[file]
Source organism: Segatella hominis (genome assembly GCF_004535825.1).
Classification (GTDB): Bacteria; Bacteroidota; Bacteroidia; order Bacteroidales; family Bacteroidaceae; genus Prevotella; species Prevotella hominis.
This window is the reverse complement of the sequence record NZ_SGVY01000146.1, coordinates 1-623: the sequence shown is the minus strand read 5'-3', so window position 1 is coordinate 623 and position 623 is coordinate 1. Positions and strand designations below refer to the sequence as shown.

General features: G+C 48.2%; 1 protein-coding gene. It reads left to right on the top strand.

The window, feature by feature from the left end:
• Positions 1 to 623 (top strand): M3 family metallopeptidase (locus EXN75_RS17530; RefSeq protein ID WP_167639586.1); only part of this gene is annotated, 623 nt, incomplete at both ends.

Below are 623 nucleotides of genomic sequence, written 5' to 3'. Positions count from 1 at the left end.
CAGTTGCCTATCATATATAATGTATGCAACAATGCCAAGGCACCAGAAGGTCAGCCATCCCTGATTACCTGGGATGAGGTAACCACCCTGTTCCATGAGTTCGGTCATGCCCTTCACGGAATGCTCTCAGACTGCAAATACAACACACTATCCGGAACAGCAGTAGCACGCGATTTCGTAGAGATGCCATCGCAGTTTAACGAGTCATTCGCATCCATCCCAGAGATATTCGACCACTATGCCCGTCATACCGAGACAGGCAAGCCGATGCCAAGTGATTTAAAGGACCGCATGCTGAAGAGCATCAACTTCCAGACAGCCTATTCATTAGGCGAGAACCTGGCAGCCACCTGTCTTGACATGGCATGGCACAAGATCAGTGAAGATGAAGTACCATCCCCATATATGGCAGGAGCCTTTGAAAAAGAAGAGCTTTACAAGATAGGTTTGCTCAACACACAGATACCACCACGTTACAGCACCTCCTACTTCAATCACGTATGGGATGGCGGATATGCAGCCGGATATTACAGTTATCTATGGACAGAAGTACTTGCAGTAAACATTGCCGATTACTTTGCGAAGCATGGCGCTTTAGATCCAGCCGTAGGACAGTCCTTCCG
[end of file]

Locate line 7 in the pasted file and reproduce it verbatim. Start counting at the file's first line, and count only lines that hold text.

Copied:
Below are 623 nucleotides of genomic sequence, written 5' to 3'. Positions count from 1 at the left end.